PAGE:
5. Program defensively. I mean really defensively. Check every potential failure spot thoroughly, and fail as gracefully as possible. Remember, it's much better for your injected code to stop working or disable itself but leave the application running than it is to crash the application.

Wrapping Up
That's it for this week's Friday Q&A.; Come back next week for another show. Bring a friend and get 50% off the price of admission!

Did I overlook something important? Forget to mention your favorite technology? Do you passionately hate code injection in every form? Post your comments below.

And as always, Friday Q&A; is powered by your suggestions. If you have a topic you'd like to see discussed here, post it below or e-mail me. (Your name will be used unless you ask me not to.)

Did you enjoy this article? I'm selling a whole book full of them. It's available for iBooks and Kindle, plus a direct download in PDF and ePub format. It's also available in paper for the old-fashioned. Click here for more information.

Comments:

Chad Sellers at 2009-01-31 03:10:01:
One option you left out is letting dyld (the dynamic linker) insert your code in. Setting DYLD_INSERT_LIBRARIES can be useful in getting dyld to load your library. I've used this to override functions found in system libraries in certain apps.

mikeash at 2009-01-31 05:20:09:
Yeah, that's a good option that I just plain forgot about. It has the downside of requiring you to launch the target application directly (can't grab an app that's already running, or one that the user starts himself) but it has the great upside of being well supported.

DAS at 2009-01-31 05:28:52:
one awk for the price of two greps an one awk: ;-)

`ps x | awk '/[S]afari/ {print $1}'`

millenomi at 2009-01-31 06:08:59:
Note: All code injection techniques have been blocked by 10.5 so that root privileges are required. The following is true:

 - task_for_pid() requires a process running as the root user or the setgid group since 10.4 for Intel (not 10.4 for PPC). Additionally, code signed with a trusted certificate can also use task_for_pid() after the user enters an admin password at an elevation prompt.

 - InputManagers in 10.5 are deprecated; they can still be used so long that they're placed in /Library/InputManagers and owned by root with 0644/0755 privileges.

 - DYLD_INSERT_LIBRARIES in the ~/.MacOSX/Environment.plist file (that describes the environment variables for all apps launched through LaunchServices for a particular user) is silently filtered away.

Code injection is a security risk that can be used for a lot for interesting and evil things: see http://www.schneier.com/blog/archives/2009/01/interview_with_10.html -- or just think of circumvention of Keychain ACLs.

I make a mach_inject high-level wrapper that runs on 10.5 and "adapts" SIMBL-style extenders while abstracting all the mach_injectness away. It's called PlugSuit: http://infinite-labs.net/plugsuit/.


mikeash at 2009-01-31 07:45:53:
It's not true that all code injection functionality has been blocked to always require root. As two examples, scripting additions can be installed in ~ without root privileges, and DYLD_INSERT_LIBRARIES can be used without root as long as it's applied individually, not globally.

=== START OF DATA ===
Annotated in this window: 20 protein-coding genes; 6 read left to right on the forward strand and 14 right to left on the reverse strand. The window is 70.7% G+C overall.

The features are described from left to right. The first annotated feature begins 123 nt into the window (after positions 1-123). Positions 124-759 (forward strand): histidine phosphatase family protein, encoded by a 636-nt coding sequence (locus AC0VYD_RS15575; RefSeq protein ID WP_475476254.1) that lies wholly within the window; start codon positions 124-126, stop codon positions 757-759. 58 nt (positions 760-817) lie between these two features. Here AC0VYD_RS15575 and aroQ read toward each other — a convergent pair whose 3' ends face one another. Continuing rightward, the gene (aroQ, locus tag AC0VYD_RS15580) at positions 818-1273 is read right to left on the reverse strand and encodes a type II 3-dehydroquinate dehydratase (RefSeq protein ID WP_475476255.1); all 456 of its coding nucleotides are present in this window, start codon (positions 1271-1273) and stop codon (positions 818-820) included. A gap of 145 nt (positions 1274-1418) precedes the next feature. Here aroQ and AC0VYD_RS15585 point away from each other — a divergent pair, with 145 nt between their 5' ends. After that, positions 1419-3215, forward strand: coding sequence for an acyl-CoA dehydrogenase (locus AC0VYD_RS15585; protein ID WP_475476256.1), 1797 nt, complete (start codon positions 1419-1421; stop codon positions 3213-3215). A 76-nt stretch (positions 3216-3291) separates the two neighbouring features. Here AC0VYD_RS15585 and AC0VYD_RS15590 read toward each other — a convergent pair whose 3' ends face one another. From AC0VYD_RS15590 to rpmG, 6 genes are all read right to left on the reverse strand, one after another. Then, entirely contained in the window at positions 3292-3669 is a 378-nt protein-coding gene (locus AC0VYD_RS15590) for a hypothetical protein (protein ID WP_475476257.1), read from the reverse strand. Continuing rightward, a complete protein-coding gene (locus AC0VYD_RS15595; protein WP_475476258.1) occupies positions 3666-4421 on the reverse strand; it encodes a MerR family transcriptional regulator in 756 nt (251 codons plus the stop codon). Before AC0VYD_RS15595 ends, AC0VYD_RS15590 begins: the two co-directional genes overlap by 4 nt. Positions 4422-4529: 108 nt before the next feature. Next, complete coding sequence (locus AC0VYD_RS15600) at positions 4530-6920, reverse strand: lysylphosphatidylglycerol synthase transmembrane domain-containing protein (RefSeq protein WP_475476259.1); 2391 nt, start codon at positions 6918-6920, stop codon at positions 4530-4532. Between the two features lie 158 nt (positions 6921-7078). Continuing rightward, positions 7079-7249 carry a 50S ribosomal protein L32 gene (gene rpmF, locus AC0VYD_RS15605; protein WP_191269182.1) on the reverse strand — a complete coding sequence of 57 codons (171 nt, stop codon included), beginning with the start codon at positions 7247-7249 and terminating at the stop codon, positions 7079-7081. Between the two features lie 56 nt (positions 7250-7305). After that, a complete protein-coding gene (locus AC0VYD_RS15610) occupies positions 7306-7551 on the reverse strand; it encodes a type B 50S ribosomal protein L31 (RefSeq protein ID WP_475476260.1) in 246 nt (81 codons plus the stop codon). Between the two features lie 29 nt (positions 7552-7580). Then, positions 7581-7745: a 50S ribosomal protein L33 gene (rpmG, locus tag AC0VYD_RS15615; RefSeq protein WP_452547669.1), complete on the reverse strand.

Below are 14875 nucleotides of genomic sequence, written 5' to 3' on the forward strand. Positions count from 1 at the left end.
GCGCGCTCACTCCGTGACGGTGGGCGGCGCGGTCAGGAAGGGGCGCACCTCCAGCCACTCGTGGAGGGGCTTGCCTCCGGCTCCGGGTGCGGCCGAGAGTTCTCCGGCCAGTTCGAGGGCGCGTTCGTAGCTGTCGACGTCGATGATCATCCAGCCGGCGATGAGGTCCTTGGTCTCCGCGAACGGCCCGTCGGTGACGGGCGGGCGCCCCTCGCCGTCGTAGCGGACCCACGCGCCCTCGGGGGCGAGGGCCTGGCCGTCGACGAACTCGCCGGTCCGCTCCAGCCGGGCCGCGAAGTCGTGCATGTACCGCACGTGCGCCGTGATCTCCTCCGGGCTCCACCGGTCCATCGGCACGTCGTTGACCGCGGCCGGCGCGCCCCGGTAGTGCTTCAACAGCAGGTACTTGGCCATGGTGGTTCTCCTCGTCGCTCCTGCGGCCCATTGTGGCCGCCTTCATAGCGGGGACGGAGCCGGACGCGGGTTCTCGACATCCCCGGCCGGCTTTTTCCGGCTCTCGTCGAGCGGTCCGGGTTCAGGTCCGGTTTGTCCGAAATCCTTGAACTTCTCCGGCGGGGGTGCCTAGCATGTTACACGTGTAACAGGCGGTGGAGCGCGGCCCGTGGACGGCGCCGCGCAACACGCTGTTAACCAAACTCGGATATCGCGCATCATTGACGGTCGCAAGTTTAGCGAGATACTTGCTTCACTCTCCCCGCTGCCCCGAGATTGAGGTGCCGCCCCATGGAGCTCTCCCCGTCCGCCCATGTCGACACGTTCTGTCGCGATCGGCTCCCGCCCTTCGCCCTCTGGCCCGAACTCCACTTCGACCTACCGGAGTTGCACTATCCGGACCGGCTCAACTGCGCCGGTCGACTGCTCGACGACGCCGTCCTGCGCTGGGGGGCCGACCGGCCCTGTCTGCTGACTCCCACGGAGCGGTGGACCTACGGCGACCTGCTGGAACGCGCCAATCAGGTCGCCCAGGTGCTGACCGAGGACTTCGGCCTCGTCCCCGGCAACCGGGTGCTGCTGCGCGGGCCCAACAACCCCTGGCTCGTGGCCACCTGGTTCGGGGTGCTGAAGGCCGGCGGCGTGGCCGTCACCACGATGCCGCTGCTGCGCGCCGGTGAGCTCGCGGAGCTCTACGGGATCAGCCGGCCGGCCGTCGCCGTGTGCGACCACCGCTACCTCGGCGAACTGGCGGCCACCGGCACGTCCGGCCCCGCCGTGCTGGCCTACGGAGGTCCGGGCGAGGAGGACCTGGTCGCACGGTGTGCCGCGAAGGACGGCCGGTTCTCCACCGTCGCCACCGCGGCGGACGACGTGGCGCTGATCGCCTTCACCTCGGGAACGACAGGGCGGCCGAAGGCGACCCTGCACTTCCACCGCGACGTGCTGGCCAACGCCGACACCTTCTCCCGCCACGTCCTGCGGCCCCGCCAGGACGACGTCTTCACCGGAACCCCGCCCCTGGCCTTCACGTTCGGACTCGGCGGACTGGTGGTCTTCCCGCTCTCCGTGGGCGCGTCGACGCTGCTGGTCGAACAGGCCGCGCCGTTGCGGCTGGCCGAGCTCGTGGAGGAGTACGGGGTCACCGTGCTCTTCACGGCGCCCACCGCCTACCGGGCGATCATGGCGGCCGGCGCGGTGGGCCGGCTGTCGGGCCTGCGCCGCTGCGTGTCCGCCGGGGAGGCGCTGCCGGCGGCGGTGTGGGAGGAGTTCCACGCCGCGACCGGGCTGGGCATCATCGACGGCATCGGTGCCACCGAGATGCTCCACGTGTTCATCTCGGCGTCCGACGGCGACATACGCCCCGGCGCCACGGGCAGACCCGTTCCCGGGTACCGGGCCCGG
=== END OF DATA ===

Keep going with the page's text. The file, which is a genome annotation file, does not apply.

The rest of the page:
Furthermore, on 10.5, it is no longer required to be root (or procmod) to access task_for_pid(). All you need to do is add SecTaskAccess to your Info.plist and fork over money for an official code signing certificate with which to sign your process. Somehow Apple thinks that if you have a "real" certificate you can't possibly use these facilities for evil.

vasi at 2009-01-31 09:07:56:
Anyone who uses DYLD_INSERT_LIBRARIES should be aware of one particular danger it holds, because it requires DYLD_FORCE_FLAT_NAMESPACE.

With a flat namespace, you can't have loaded multiple libraries that define the same symbol. This would mean a link failure at build time, and it used to mean a crash at runtime. Since 10.3, however, a runtime symbol conflict in a flat namespace will result in one definition silently overwriting the other.

So now you don't have to worry only about how your injected code affects the target app and its libraries. You're also causing each library in the process to potentially overwrite bits of other libraries.

Quite awhile ago I submitted a patch to dyld that would allow INSERT without FORCE_FLAT, but Apple never really did anything with it. (They basically recommended against using DYLD_INSERT_LIBRARIES, because it messes with the dyld cache.) I have no idea how well the patch applies to modern dyld, but if anybody's interested: http://vasi.dyndns.org:3128/trac/changeset/567/dyld

mikeash at 2009-01-31 09:16:30:
Are you sure about that? The man page states fairly explicitly that DYLD_INSERT_LIBRARIES won't allow overriding of existing symbols unless flat namespace is forced, but it doesn't say that DYLD_INSERT_LIBRARIES forces a flat namespace. Indeed it would make no sense to have such a warning if it did.

I believe that the interposing functionality that you can get in conjunction with DYLD_INSERT_LIBRARIES does force flat namespace, but it's not required to use that functionality when you use DYLD_INSERT_LIBRARIES.

vasi at 2009-01-31 10:03:43:
Yeah, DYLD_FORCE_FLAT_NAMESPACE is not strictly required, just most interesting uses I've seen of DYLD_INSERT_LIBRARIES have been to overload symbols and so have indeed used a flat namespace. You can of course set globals or swizzle methods from a constructor function without needing DYLD_FORCE_FLAT_NAMESPACE. Maybe even use mach_override to safely overload symbols?